Primary to decide sheriff’s race
Sheriff’s department’s Zoellner faces former LV officer Tomrell
There's room for only one sheriff in Leavenworth County and two Democratic candidates running for the position will settle the issue mano-a-mano next week with the Aug. 3 primary serving as high noon.
Leavenworth County undersheriff Dave Zoellner and Gene (Geno) Tomrell, a former Leavenworth police officer, are the sole candidates bidding to become the county's next top cop. Because there is no Republican opposition, whichever candidate receives the most votes in the primary will secure the post.
Sheriff Herb Nye is not seeking re-election.
Zoellner and Tomrell are both 57 years old and lifelong residents of Leavenworth. They have a combined 65 years of law enforcement experience but none in the political arena.
Generally, the similarities end there as each has different ideas on how to run the sheriff's department.
Both candidates pitched their campaign platforms to voters during a forum Monday night at the Riverfront Community Center in Leavenworth.
Zoellner said his goals are to provide strong leadership, fiscal responsibility and sound policy while keeping crime rates low. He also said because of rapid growth in the county -- particularly in the southern portion -- he would establish additional patrol districts.
"I feel like I'm the best candidate for sheriff," Zoellner said.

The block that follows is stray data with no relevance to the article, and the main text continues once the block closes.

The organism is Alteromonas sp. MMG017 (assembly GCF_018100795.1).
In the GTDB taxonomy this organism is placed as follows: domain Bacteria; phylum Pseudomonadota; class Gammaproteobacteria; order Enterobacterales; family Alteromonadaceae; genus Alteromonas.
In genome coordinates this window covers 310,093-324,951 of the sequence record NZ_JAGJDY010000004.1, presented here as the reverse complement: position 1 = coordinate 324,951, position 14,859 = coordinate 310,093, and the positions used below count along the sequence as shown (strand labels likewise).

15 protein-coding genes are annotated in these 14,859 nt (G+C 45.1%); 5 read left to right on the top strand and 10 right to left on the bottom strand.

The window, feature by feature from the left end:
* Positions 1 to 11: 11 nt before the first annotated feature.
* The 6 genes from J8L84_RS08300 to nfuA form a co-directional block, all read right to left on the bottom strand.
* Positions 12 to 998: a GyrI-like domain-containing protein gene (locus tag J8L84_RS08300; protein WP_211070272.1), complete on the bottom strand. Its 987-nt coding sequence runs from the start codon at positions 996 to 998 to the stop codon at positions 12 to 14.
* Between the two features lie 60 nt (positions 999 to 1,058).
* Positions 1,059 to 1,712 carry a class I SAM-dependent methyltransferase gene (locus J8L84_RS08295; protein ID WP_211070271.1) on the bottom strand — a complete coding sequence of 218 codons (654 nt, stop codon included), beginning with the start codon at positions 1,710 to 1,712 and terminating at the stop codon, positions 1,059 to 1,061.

Tomrell said his ideas are to battle crime, reduce expenditures and improve relations between the public and the sheriff's department. He said the Leavenworth County Jail can be made self-sufficient by making it available to other agencies to house criminals and by making inmates cook meals for themselves instead of having food catered.
"I think it's time for a change," Tomrell said.
During a brief question-and-answer session, the sheriff's candidates weighed in with opinions on bargaining rights for deputies and coordinating law enforcement efforts to combat the threat of terrorism.
Zoellner said he has no problems with contract negotiations as long as it benefits all employees. The rules must apply universally, he said.
Tomrell agreed and said deputies "deserve a chance to sit down and talk."
Regarding the threat of terrorism, Zoellner said meetings currently take place between county, government and city agencies concerning safeguards. He said that decisions, however, must be considered carefully because "what we do has to be the best thing to do for everybody."
Tomrell said he's interested in developing a terrorism task force and a plan to coordinate efforts in case of an attack.
While both candidates combine for more than six decades of law enforcement experience, their career paths are different.
Zoellner has served the sheriff's department since 1968, when he began work as a deputy. Since then, he has worked in various capacities for the department including the jail, communications, patrol, investigations and administration. He has worked under three different county sheriffs, was promoted to the rank of major in 1999 and is currently the second-highest-ranking officer in the department.
Nye has endorsed Zoellner, a 2001 recipient of the Leavenworth County Law Enforcement Officer of the Year award, as his replacement.
Tomrell patrolled the streets for 29 years as a Leavenworth city police officer before retiring in 2002. He is a former president of the Fraternal Order of Police and is currently employed as a paraeducator and driver's education instructor in the Leavenworth School District.
He said he has a "very big imagination" and would "give you 100 percent if you make me sheriff."
"I want to make the criminals suffer, not the people," he said.
Zoellner, who said he's an officer of the law and "not a politician," said he's a staunch supporter of civil service and would "treat all citizens fairly, equally and with respect," as sheriff.